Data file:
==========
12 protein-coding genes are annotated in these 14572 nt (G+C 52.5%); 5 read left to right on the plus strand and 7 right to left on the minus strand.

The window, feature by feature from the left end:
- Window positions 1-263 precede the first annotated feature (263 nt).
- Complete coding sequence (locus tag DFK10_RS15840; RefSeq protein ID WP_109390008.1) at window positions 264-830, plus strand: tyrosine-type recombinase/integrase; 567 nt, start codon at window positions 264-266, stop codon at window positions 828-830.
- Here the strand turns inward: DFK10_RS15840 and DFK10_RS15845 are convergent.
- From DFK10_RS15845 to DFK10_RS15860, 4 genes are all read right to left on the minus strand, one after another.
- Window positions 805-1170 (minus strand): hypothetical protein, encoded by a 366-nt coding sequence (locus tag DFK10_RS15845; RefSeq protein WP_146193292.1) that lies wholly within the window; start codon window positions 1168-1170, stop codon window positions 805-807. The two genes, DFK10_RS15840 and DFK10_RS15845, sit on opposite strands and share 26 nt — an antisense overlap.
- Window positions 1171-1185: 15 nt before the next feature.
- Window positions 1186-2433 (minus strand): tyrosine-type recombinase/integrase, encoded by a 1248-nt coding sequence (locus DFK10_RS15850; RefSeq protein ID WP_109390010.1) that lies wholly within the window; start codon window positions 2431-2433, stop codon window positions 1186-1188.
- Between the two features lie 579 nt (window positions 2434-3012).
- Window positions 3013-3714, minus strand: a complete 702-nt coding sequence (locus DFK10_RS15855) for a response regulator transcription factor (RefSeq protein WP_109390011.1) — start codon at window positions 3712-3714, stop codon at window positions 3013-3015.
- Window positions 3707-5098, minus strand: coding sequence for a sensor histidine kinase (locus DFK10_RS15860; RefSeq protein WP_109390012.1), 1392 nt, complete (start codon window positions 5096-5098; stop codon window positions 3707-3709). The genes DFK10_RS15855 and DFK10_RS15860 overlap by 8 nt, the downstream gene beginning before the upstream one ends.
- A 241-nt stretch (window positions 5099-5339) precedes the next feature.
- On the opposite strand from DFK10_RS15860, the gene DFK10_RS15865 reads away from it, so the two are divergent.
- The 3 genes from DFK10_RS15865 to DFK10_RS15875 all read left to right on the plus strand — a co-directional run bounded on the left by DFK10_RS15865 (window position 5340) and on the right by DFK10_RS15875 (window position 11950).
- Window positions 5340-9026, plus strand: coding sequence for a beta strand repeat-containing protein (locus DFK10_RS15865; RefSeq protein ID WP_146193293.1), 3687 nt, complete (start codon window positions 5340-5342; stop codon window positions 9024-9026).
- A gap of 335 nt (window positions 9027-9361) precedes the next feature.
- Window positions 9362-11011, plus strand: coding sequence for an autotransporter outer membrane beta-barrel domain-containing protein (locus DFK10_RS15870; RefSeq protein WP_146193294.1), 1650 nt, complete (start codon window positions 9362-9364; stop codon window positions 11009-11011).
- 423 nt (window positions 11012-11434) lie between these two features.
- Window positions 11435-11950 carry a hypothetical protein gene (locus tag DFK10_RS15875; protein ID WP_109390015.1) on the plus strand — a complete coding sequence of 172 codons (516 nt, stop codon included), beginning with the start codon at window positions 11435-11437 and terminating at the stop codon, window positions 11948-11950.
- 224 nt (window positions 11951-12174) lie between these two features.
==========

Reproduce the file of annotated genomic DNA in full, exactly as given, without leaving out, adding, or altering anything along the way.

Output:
12 protein-coding genes are annotated in these 14572 nt (G+C 52.5%); 5 read left to right on the plus strand and 7 right to left on the minus strand.

The window, feature by feature from the left end:
- Window positions 1-263 precede the first annotated feature (263 nt).
- Complete coding sequence (locus tag DFK10_RS15840; RefSeq protein ID WP_109390008.1) at window positions 264-830, plus strand: tyrosine-type recombinase/integrase; 567 nt, start codon at window positions 264-266, stop codon at window positions 828-830.
- Here the strand turns inward: DFK10_RS15840 and DFK10_RS15845 are convergent.
- From DFK10_RS15845 to DFK10_RS15860, 4 genes are all read right to left on the minus strand, one after another.
- Window positions 805-1170 (minus strand): hypothetical protein, encoded by a 366-nt coding sequence (locus tag DFK10_RS15845; RefSeq protein WP_146193292.1) that lies wholly within the window; start codon window positions 1168-1170, stop codon window positions 805-807. The two genes, DFK10_RS15840 and DFK10_RS15845, sit on opposite strands and share 26 nt — an antisense overlap.
- Window positions 1171-1185: 15 nt before the next feature.
- Window positions 1186-2433 (minus strand): tyrosine-type recombinase/integrase, encoded by a 1248-nt coding sequence (locus DFK10_RS15850; RefSeq protein ID WP_109390010.1) that lies wholly within the window; start codon window positions 2431-2433, stop codon window positions 1186-1188.
- Between the two features lie 579 nt (window positions 2434-3012).
- Window positions 3013-3714, minus strand: a complete 702-nt coding sequence (locus DFK10_RS15855) for a response regulator transcription factor (RefSeq protein WP_109390011.1) — start codon at window positions 3712-3714, stop codon at window positions 3013-3015.
- Window positions 3707-5098, minus strand: coding sequence for a sensor histidine kinase (locus DFK10_RS15860; RefSeq protein WP_109390012.1), 1392 nt, complete (start codon window positions 5096-5098; stop codon window positions 3707-3709). The genes DFK10_RS15855 and DFK10_RS15860 overlap by 8 nt, the downstream gene beginning before the upstream one ends.
- A 241-nt stretch (window positions 5099-5339) precedes the next feature.
- On the opposite strand from DFK10_RS15860, the gene DFK10_RS15865 reads away from it, so the two are divergent.
- The 3 genes from DFK10_RS15865 to DFK10_RS15875 all read left to right on the plus strand — a co-directional run bounded on the left by DFK10_RS15865 (window position 5340) and on the right by DFK10_RS15875 (window position 11950).
- Window positions 5340-9026, plus strand: coding sequence for a beta strand repeat-containing protein (locus DFK10_RS15865; RefSeq protein ID WP_146193293.1), 3687 nt, complete (start codon window positions 5340-5342; stop codon window positions 9024-9026).
- A gap of 335 nt (window positions 9027-9361) precedes the next feature.
- Window positions 9362-11011, plus strand: coding sequence for an autotransporter outer membrane beta-barrel domain-containing protein (locus DFK10_RS15870; RefSeq protein WP_146193294.1), 1650 nt, complete (start codon window positions 9362-9364; stop codon window positions 11009-11011).
- 423 nt (window positions 11012-11434) lie between these two features.
- Window positions 11435-11950 carry a hypothetical protein gene (locus tag DFK10_RS15875; protein ID WP_109390015.1) on the plus strand — a complete coding sequence of 172 codons (516 nt, stop codon included), beginning with the start codon at window positions 11435-11437 and terminating at the stop codon, window positions 11948-11950.
- 224 nt (window positions 11951-12174) lie between these two features.